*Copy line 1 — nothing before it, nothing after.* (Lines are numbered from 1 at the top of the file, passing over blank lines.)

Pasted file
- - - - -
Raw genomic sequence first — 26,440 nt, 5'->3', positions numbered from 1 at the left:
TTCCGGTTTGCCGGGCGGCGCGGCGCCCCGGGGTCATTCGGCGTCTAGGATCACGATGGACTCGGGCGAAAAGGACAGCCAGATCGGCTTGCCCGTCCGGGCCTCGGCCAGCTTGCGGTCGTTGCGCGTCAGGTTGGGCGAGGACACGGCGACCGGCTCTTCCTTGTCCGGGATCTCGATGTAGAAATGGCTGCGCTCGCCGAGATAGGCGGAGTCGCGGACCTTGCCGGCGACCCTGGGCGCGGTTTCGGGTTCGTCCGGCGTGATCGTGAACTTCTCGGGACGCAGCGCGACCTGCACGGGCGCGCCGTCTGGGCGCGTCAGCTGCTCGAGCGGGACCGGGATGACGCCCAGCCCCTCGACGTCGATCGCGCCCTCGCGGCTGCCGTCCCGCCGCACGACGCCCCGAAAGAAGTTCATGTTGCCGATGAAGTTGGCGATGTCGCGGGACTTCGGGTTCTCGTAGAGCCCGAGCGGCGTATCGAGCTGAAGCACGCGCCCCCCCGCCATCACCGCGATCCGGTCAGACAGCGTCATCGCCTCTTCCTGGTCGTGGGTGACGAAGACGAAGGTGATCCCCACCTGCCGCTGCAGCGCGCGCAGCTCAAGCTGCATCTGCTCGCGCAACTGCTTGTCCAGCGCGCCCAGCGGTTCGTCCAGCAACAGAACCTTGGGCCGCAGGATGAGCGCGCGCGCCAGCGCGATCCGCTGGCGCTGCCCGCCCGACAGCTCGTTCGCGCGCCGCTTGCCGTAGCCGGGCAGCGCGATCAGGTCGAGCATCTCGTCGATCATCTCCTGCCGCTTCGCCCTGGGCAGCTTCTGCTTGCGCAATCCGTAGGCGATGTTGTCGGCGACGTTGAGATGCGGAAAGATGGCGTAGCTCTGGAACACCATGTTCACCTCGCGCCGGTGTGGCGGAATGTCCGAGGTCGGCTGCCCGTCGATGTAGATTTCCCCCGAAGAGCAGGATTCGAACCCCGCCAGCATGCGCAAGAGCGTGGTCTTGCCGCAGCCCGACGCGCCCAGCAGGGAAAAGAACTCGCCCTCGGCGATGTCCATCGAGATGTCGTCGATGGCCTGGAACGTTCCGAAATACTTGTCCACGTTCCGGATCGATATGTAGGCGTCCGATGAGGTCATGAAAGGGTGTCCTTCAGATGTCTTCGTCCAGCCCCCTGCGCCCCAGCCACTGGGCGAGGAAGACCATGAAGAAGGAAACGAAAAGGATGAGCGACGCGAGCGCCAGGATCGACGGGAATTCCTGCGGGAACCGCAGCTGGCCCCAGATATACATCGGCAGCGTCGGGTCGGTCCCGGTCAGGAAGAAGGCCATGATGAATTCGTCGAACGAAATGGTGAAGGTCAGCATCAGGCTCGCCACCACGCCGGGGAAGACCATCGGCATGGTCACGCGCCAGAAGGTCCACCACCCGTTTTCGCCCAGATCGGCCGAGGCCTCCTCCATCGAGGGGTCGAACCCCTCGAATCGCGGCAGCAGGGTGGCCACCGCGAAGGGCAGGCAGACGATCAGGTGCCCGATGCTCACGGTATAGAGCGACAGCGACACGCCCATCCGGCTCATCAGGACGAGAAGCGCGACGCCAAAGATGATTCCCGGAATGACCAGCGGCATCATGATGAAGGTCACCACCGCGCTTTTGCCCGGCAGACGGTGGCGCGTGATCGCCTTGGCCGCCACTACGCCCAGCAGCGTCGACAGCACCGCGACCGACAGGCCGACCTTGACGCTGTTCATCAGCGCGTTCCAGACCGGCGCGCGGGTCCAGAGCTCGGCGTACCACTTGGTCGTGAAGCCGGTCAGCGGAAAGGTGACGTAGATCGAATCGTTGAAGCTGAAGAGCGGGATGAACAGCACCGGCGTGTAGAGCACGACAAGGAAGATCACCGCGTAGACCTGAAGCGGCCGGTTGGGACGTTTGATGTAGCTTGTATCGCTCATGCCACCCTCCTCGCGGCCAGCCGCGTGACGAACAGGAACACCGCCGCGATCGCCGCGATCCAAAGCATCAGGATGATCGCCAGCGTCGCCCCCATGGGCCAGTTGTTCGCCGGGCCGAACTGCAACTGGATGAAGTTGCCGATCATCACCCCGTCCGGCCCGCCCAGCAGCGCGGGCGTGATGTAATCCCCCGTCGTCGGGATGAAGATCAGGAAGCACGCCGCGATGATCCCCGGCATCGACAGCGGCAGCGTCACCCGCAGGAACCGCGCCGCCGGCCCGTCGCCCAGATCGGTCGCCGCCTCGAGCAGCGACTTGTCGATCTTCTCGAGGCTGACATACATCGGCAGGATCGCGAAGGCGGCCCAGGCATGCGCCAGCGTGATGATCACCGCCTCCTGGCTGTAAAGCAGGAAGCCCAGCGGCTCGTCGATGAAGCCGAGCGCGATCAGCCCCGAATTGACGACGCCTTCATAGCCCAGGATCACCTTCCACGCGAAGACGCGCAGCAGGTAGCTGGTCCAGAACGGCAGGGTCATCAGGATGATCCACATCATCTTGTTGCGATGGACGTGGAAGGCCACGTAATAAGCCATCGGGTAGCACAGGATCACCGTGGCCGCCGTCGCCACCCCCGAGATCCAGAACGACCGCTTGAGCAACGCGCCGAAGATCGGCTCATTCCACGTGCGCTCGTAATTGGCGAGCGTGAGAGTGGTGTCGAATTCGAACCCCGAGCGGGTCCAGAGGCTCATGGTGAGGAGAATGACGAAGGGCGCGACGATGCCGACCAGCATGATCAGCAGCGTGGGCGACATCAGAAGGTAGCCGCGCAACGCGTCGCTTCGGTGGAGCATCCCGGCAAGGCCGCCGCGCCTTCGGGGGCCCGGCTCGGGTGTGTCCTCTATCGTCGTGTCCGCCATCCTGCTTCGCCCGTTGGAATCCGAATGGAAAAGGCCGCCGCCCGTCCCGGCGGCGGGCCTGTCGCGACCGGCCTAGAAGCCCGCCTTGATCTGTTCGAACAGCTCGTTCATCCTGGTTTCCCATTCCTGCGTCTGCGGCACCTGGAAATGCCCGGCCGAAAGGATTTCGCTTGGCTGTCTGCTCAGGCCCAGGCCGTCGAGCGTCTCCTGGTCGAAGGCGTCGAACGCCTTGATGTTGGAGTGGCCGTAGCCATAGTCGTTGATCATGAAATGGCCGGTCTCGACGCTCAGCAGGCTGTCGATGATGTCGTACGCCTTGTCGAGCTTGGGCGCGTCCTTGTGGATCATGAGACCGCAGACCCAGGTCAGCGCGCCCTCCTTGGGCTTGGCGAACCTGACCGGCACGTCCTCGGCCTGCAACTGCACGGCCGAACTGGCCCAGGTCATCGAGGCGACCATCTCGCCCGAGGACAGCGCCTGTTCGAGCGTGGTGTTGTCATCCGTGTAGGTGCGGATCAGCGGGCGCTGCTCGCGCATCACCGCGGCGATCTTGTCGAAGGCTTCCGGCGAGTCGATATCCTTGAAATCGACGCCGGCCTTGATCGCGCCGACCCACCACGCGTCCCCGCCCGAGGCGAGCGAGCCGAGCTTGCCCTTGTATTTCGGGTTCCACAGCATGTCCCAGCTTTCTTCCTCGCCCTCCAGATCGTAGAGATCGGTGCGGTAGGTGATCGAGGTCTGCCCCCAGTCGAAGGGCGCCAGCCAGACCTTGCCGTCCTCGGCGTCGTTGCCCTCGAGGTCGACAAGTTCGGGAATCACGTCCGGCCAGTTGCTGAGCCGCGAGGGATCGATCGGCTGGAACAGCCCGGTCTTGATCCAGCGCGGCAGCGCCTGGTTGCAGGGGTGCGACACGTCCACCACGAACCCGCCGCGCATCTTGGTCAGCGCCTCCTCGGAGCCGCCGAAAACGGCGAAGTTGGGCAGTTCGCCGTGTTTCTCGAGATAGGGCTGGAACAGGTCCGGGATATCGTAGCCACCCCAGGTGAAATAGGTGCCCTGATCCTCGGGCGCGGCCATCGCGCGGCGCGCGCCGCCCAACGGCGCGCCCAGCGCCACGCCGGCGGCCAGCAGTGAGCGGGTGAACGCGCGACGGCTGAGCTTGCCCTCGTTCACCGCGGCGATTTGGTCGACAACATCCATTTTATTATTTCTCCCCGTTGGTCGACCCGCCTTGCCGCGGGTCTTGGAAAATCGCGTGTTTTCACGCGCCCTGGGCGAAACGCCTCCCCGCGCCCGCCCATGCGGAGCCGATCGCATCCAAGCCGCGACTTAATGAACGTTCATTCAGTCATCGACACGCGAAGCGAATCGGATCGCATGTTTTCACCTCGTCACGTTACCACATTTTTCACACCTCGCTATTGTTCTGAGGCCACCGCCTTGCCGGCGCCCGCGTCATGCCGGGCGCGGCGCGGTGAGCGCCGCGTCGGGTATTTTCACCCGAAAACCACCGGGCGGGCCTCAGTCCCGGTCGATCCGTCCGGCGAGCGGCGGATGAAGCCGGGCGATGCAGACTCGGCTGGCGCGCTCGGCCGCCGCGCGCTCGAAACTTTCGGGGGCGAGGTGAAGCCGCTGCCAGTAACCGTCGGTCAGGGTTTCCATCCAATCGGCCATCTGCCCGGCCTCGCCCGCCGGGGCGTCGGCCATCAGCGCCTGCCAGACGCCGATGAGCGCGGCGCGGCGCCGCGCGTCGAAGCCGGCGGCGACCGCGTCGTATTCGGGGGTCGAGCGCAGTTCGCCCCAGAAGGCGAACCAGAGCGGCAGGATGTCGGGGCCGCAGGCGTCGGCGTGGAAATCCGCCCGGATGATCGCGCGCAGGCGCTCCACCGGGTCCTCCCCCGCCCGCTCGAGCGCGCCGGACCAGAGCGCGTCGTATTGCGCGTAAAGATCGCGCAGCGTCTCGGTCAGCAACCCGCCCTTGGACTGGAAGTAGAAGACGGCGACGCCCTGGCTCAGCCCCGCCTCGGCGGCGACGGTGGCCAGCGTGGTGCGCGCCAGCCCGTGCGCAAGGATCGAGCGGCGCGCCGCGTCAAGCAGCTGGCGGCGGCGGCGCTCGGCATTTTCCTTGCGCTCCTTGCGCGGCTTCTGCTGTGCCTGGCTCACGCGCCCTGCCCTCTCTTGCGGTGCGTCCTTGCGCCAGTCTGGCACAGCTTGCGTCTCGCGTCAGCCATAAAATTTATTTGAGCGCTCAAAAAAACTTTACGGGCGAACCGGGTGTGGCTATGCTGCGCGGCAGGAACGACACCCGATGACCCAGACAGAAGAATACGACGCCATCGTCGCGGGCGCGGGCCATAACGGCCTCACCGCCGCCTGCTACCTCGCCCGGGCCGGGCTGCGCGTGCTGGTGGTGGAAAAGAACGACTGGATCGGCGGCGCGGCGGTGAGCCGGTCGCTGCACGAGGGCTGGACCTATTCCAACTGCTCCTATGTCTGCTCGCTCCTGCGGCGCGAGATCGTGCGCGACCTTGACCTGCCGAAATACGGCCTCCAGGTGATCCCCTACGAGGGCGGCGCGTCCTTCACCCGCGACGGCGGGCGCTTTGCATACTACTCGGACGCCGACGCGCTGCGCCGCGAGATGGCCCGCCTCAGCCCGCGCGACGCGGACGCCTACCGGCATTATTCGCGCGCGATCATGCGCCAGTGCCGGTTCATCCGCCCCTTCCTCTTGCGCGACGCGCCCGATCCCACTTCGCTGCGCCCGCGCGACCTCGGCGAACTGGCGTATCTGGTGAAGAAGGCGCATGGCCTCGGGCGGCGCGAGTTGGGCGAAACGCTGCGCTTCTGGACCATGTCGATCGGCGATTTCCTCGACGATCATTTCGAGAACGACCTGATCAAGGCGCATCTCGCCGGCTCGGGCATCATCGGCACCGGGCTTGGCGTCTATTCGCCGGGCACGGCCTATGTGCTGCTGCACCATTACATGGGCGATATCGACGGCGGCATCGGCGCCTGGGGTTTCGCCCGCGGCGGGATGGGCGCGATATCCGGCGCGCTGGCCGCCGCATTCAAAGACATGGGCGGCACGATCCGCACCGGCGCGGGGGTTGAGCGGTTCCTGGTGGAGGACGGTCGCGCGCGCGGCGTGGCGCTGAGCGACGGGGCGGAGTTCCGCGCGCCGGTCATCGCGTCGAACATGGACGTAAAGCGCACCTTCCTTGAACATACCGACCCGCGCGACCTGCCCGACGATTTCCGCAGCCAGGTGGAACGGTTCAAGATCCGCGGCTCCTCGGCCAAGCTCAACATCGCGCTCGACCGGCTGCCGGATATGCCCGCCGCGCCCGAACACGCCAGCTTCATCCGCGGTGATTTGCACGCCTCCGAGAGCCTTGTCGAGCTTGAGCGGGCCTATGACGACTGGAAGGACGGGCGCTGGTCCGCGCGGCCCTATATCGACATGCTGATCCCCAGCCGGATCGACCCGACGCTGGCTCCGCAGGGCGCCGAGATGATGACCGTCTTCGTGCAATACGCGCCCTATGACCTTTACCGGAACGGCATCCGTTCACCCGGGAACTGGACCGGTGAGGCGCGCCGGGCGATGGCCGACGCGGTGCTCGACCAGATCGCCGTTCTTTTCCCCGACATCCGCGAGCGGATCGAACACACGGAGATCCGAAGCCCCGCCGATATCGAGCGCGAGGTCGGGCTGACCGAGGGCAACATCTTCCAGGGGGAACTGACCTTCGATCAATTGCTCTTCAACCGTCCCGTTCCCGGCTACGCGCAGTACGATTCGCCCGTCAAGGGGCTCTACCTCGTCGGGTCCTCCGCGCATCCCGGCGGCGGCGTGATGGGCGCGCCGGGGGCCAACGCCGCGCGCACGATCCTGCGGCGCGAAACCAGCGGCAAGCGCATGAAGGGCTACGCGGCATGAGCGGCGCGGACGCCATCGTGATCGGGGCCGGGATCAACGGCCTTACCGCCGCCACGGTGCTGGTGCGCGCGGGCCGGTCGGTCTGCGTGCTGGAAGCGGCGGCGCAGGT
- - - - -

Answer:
Raw genomic sequence first — 26,440 nt, 5'->3', positions numbered from 1 at the left: